At the time, Obama still hoped for a constructive relationship with the Russian government. And so the administration argued that the measure would reduce Russian cooperation on important U.S. foreign policy priorities. Nevertheless, Congress approved it with strong bipartisan support — and coupled it with a trade bill Obama favored, making it hard to reject. Obama opted to sign, rather than veto, the legislative package.

After Russia invaded the Crimean Peninsula in 2014, lawmakers proposed a broader set of sanctions on Russia. This time, Congress and Obama were not as sharply at odds; Obama had already used his executive authority to join European allies in imposing penalties on Russia.

But Congress backed more far-reaching sanctions than Obama did. As the sanctions legislation advanced in Congress, Obama cautioned that it would be counterproductive for the United States to get out in front of its European allies, weakening the transatlantic coalition’s united front. But Congress passed the legislation with overwhelming bipartisan backing, making a veto unpalatable. Obama signed the measure into law.

What does congressional bipartisanship on sanctions really mean?

Most people usually think of bipartisanship as an occasion when Republican and Democratic lawmakers line up to support the president, as when Congress rallied around George W. Bush following the 9/11 terrorist attacks. That’s the kind of unity implied by the adage that “politics stops at the water’s edge.”

But sometimes bipartisanship means lawmakers work together across party lines against the president. And it doesn’t just happen over sanctions. For instance, leading lawmakers in both parties have sharply criticized Trump’s proposal to slash spending on diplomacy and foreign aid by about 30 percent.

So what’s the effect of sanctions laws?

Apart from the merits of any given presidential policy, congressional assertiveness on sanctions can have a cost. Critics argue that sanctions laws make it harder for the president to conduct an effective foreign policy, particularly because Congress is often unwilling to repeal sanctions even when the president achieves a diplomatic breakthrough with the targeted country.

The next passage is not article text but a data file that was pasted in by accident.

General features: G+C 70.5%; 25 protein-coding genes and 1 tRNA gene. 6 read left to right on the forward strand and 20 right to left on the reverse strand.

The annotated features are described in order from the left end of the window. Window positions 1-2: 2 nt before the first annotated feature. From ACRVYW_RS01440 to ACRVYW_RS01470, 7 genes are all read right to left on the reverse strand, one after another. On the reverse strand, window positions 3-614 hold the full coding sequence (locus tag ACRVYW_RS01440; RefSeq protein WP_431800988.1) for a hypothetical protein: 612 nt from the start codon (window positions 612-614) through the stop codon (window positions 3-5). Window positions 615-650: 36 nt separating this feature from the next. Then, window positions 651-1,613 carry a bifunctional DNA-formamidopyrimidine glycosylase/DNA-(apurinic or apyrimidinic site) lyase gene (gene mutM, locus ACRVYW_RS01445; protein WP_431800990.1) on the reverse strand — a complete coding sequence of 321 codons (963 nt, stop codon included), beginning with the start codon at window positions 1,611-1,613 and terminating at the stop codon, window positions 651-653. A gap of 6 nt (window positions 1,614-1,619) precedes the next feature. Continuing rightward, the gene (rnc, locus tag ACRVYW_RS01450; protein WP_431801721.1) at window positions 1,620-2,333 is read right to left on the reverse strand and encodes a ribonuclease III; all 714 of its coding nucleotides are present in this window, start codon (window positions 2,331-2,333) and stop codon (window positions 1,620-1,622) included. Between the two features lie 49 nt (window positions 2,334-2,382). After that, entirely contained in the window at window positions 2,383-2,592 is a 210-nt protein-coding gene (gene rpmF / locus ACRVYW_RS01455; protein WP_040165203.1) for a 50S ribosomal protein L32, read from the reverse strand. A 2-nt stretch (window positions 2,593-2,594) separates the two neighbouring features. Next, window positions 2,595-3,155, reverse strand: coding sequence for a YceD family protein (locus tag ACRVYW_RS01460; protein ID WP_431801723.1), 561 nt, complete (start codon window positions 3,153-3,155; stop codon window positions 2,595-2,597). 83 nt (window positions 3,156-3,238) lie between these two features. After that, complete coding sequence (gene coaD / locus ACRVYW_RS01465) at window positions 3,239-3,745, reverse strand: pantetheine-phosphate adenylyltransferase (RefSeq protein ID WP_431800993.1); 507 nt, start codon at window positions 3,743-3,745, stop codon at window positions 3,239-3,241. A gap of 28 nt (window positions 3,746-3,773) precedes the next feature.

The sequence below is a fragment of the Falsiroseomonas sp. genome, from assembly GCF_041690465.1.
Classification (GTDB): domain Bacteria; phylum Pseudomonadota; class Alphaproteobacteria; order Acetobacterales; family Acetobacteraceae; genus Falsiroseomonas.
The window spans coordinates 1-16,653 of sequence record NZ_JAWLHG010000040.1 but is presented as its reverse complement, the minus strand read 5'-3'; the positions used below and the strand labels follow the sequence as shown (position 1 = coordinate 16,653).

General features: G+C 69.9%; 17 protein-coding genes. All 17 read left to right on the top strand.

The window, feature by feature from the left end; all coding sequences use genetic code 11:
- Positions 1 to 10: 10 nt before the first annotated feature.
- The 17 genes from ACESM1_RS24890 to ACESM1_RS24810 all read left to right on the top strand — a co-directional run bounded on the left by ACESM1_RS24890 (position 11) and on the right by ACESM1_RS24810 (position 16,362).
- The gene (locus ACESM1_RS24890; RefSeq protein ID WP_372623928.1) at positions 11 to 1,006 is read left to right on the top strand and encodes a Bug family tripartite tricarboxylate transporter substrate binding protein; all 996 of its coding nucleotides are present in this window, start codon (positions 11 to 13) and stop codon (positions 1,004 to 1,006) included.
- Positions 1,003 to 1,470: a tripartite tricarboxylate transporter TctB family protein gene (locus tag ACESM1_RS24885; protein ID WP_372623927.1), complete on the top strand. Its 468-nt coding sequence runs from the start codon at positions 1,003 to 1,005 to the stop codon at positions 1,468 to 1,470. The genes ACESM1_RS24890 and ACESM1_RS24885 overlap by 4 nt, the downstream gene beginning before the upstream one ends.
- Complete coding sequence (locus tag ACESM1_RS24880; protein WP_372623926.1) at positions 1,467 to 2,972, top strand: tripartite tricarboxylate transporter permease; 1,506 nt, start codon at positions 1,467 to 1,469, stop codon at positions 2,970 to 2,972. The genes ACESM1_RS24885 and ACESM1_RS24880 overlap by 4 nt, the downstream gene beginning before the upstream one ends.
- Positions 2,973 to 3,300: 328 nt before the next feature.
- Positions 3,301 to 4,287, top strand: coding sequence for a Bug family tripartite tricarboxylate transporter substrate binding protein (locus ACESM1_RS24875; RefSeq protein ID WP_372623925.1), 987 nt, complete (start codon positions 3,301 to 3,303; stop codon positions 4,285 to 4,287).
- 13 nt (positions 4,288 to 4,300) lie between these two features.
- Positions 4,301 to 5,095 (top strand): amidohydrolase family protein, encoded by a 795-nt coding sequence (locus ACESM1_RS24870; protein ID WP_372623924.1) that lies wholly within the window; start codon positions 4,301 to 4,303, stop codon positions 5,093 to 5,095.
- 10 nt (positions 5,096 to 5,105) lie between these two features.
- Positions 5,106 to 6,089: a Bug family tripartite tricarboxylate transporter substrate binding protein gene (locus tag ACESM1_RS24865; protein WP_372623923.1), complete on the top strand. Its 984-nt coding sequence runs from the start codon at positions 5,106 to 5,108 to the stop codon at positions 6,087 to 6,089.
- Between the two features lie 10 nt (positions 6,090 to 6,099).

But sanctions laws can also carry important benefits. Scholars have shown that leaders, paradoxically enough, often enjoy stronger bargaining positions internationally when they face domestic constraints at home. The logic is straightforward: If leaders can make a strong case to their foreign counterparts that their hands are tied, those counterparts may offer concessions as a way to strike a deal or avoid unwanted punishment. When presidents want to hold foreign governments to account, legislation can give their sanction threats more credibility and bolster their leverage.

What’s more, when presidents don’t want to pressure foreign governments, a sanctions law can force them to do so. Today’s Congress may view sanctions as a way to counteract Trump’s willingness to overlook, or even praise, foreign leaders whose actions are illiberal or even threaten U.S. interests. But it would not be the first time that Democratic and Republican lawmakers have banded together in an effort to stiffen presidential policy toward another country.

Jordan Tama is associate professor at American University’s School of International Service and co-editor of the forthcoming sixth edition of the book “Rivals for Power: Presidential-Congressional Relations.” He served in 2011-12 as an American Political Science Association Congressional Fellow.